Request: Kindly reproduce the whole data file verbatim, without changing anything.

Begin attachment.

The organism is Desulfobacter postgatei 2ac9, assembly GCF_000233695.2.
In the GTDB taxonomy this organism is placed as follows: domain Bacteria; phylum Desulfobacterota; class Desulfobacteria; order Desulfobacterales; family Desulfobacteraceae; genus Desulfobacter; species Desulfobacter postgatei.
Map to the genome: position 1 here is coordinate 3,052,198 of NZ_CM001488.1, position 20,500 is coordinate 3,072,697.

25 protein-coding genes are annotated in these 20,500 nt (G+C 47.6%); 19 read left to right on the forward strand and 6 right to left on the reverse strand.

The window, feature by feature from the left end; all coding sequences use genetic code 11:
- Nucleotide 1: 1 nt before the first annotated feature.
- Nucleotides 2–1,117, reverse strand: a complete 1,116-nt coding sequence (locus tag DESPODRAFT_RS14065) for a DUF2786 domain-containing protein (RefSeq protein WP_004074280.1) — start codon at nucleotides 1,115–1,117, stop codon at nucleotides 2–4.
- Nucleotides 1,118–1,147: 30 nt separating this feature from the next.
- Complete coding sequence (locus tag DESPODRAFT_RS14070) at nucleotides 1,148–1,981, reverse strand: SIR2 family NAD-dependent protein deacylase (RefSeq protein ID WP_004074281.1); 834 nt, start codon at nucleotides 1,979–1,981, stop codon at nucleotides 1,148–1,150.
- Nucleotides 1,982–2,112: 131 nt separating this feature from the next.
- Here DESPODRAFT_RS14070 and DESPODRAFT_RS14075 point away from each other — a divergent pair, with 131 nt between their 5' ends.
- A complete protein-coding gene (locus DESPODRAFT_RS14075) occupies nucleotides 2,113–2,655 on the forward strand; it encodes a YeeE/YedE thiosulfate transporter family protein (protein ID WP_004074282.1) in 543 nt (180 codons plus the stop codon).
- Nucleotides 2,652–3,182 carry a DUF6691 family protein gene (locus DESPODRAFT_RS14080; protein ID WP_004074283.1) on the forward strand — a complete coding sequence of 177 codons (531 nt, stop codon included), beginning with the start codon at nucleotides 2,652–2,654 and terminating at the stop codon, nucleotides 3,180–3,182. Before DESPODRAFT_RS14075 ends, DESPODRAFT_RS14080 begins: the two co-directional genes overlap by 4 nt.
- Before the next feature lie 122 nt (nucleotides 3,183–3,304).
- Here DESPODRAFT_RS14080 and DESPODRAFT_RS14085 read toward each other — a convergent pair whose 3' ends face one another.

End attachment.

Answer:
The organism is Desulfobacter postgatei 2ac9, assembly GCF_000233695.2.
In the GTDB taxonomy this organism is placed as follows: domain Bacteria; phylum Desulfobacterota; class Desulfobacteria; order Desulfobacterales; family Desulfobacteraceae; genus Desulfobacter; species Desulfobacter postgatei.
Map to the genome: position 1 here is coordinate 3,052,198 of NZ_CM001488.1, position 20,500 is coordinate 3,072,697.

25 protein-coding genes are annotated in these 20,500 nt (G+C 47.6%); 19 read left to right on the forward strand and 6 right to left on the reverse strand.

The window, feature by feature from the left end; all coding sequences use genetic code 11:
- Nucleotide 1: 1 nt before the first annotated feature.
- Nucleotides 2–1,117, reverse strand: a complete 1,116-nt coding sequence (locus tag DESPODRAFT_RS14065) for a DUF2786 domain-containing protein (RefSeq protein WP_004074280.1) — start codon at nucleotides 1,115–1,117, stop codon at nucleotides 2–4.
- Nucleotides 1,118–1,147: 30 nt separating this feature from the next.
- Complete coding sequence (locus tag DESPODRAFT_RS14070) at nucleotides 1,148–1,981, reverse strand: SIR2 family NAD-dependent protein deacylase (RefSeq protein ID WP_004074281.1); 834 nt, start codon at nucleotides 1,979–1,981, stop codon at nucleotides 1,148–1,150.
- Nucleotides 1,982–2,112: 131 nt separating this feature from the next.
- Here DESPODRAFT_RS14070 and DESPODRAFT_RS14075 point away from each other — a divergent pair, with 131 nt between their 5' ends.
- A complete protein-coding gene (locus DESPODRAFT_RS14075) occupies nucleotides 2,113–2,655 on the forward strand; it encodes a YeeE/YedE thiosulfate transporter family protein (protein ID WP_004074282.1) in 543 nt (180 codons plus the stop codon).
- Nucleotides 2,652–3,182 carry a DUF6691 family protein gene (locus DESPODRAFT_RS14080; protein ID WP_004074283.1) on the forward strand — a complete coding sequence of 177 codons (531 nt, stop codon included), beginning with the start codon at nucleotides 2,652–2,654 and terminating at the stop codon, nucleotides 3,180–3,182. Before DESPODRAFT_RS14075 ends, DESPODRAFT_RS14080 begins: the two co-directional genes overlap by 4 nt.
- Before the next feature lie 122 nt (nucleotides 3,183–3,304).
- Here DESPODRAFT_RS14080 and DESPODRAFT_RS14085 read toward each other — a convergent pair whose 3' ends face one another.